Comforting Words - When You Don't Know What To Say

This is the blog of Robbie Miller Kaplan, author of "How to Say It When You Don't Know What to Say." Please bookmark my site as a resource on helpful ways to comfort those facing tough times. Comments and questions are welcome!

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Welcome to Comforting Words! We’ve all faced a situation that’s left us speechless. A friend shares a devastating medical diagnosis, you learn via email of a relative’s death, or an acquaintance with a long-standing marriage tells you she’s getting divorced. What do you say? We’ve all been at a loss for words when we've needed them most. My goal in creating this blog is to provide a forum to share stories, ideas, and resources that will help us communicate effectively when confronted with unexpected news of loss and difficult times. And most important, I’d like to give insight into the best ways to help others so they don’t feel isolated and unsupported when facing difficult times. I feel so passionately about the importance of providing support that I wrote a book on the topic: How to Say It When You Don’t Know What to Say: The Right Words for Difficult Times. It's now available in volumes on Illness & Death, Miscarriage, Suicide and e-books on Death of a Child, Death of Newborn or Stillborn Baby, Divorce, Pet Loss and Caregiver Responsiblities at http://wordsthatcomfort.com.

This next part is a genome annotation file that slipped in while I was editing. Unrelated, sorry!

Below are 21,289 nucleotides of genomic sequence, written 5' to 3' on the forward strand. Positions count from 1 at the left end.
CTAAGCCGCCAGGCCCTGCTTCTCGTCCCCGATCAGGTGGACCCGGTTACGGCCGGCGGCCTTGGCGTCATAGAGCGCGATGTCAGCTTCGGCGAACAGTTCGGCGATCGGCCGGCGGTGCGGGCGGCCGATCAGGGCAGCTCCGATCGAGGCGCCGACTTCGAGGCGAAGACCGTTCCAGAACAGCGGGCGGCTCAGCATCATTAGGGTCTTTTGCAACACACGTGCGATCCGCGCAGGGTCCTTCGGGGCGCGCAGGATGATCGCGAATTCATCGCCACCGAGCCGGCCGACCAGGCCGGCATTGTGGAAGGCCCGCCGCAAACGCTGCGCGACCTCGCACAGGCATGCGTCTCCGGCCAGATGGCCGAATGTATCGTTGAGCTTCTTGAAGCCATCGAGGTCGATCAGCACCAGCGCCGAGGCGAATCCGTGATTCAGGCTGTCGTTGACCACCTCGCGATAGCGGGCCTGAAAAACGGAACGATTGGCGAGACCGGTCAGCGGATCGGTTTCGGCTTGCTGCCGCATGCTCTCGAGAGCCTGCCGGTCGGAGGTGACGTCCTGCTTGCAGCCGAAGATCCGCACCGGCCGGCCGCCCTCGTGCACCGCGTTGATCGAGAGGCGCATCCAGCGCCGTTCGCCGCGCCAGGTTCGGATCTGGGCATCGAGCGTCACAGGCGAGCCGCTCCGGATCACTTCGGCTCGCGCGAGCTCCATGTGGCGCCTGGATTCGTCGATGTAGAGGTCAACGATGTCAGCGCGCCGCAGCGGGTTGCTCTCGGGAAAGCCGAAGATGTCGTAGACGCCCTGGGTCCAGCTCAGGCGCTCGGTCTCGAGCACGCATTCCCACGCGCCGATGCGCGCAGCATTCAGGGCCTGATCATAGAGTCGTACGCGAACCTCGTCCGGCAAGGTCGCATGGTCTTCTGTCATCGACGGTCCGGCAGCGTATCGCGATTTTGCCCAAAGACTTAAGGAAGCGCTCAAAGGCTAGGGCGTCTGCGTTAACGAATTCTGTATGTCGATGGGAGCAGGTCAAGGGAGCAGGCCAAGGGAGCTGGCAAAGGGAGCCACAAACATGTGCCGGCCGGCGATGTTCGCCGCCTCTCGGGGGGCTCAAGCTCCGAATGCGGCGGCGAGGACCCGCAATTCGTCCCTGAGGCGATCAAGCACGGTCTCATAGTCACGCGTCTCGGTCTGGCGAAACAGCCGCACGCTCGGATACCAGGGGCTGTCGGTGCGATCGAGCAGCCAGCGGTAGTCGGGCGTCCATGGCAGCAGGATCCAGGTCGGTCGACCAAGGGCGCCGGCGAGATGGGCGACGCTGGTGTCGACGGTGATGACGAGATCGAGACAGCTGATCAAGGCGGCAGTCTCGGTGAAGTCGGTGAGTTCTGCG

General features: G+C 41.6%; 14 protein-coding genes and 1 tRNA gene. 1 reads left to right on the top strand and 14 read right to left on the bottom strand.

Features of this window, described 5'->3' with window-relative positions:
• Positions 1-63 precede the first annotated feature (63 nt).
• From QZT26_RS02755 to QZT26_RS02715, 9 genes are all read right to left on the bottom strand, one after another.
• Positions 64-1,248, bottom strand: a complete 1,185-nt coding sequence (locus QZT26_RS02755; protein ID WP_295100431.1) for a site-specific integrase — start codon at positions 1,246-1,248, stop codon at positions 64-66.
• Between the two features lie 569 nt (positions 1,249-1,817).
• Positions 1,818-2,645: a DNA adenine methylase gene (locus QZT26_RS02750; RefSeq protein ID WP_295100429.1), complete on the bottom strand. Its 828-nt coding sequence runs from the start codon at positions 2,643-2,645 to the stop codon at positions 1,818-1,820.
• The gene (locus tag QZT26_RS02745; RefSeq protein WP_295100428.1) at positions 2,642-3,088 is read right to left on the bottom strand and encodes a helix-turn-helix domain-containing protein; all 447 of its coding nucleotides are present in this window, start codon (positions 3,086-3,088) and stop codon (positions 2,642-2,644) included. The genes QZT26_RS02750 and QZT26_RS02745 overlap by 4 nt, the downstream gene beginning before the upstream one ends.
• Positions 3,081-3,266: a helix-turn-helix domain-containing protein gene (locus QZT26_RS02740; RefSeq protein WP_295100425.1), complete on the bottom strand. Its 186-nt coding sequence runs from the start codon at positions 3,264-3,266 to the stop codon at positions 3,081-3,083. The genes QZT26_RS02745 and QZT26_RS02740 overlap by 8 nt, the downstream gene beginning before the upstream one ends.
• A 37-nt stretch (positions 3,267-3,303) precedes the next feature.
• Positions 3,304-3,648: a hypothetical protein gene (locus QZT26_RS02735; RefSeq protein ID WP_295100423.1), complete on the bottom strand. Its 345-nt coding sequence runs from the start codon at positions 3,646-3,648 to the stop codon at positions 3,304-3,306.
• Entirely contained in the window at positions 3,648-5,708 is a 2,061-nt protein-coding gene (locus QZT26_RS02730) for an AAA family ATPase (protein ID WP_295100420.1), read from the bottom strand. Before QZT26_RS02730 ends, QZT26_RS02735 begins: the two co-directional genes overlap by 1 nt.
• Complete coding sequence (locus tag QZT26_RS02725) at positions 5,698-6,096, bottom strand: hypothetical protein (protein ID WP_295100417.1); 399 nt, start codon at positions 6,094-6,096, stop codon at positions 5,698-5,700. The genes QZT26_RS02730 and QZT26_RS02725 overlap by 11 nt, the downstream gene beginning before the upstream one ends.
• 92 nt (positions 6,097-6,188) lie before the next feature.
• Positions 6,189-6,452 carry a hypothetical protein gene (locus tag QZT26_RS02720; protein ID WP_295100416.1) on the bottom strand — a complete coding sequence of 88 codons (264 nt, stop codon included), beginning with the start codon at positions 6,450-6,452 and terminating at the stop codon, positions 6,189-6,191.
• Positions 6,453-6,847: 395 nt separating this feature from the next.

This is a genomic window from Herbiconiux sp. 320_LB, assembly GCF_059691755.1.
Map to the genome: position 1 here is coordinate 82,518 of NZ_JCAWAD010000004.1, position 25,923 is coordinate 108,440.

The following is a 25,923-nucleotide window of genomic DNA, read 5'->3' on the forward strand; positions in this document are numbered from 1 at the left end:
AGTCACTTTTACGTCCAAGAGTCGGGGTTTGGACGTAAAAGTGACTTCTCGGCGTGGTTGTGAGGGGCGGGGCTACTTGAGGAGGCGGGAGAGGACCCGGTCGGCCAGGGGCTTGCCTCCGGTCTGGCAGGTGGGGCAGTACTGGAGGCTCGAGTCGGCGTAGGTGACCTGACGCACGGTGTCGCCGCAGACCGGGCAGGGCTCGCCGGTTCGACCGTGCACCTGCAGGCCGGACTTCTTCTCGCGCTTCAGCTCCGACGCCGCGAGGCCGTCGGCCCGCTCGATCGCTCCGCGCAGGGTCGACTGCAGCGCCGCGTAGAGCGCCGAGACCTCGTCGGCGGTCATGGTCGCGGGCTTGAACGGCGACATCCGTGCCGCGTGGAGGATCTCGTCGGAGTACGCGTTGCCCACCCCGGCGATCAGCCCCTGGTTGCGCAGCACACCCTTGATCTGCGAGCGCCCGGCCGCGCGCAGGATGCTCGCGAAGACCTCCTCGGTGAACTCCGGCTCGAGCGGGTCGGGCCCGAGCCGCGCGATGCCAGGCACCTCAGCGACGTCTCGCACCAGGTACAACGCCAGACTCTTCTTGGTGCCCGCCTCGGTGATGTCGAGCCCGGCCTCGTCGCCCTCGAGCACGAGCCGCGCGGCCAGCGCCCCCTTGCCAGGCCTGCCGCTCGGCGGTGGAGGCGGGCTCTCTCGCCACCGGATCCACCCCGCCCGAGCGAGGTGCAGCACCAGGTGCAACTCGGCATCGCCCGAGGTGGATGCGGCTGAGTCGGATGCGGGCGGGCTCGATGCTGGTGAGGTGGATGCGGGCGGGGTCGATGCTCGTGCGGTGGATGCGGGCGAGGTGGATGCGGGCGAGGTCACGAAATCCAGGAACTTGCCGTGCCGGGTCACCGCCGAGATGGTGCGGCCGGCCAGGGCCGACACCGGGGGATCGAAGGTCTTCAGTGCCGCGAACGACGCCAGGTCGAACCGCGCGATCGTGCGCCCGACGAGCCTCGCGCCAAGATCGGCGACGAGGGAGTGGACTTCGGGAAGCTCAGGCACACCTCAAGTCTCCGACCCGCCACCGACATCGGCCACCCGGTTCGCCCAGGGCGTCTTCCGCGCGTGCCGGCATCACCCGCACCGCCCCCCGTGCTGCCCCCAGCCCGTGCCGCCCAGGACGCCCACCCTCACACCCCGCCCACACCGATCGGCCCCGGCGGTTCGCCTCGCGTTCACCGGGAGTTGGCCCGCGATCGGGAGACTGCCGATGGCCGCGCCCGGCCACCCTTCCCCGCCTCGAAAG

Thursday, November 13, 2008

Being supportive after job loss

Along with the grim economic news is the recent data issued by the government on the October unemployment rate – 6.5 % - the highest level in 25 years.
With massive job cuts – 1.2 million jobs lost this year and still counting – it’s hard not to know someone who has lost their job or fears they will. Job loss is a huge blow to one’s ego - no matter how experienced, talented, or skilled, almost everyone’s identity is tied to their occupation or organization. And when that goes, so does your confidence.

How can you help? For starters, accept that they will go through many of the stages of grief in dealing with this loss. They may be angry, bitter, demonstrate denial or feel sad, anxious, or lonely. What you say and do impacts their psyche, so think carefully before you speak. Avoid expressing pity, don’t say anything that will shake their confidence, and most of all, don’t avoid them.

So what can you do to help? Recognize their loss and communicate that you are really sorry this has happened. Bolster their ego by reinforcing their strengths and accomplishments. But avoid unrealistic assurances, such as “You’ll find a job in no time.” In this economic climate, it might take awhile. Instead, suggest they “Take the time to find the right job.” If it’s appropriate, make an offer to provide contacts through your network, give feedback on their resume or cover letter, or distribute their resume. The best support may be a weekly date at the local coffee spot to review their progress, brainstorm options, or just listen. Even if you’re worried about what to say it’s essential you take their calls, return their messages, and include them in social occasions when appropriate. Your care and support will go a long way in helping them through this cycle.

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1 Comments:

Anonymous Anonymous said...

Well said -- very good advice indeed!! Thanks Robbie!

November 17, 2008 at 9:45 AM  

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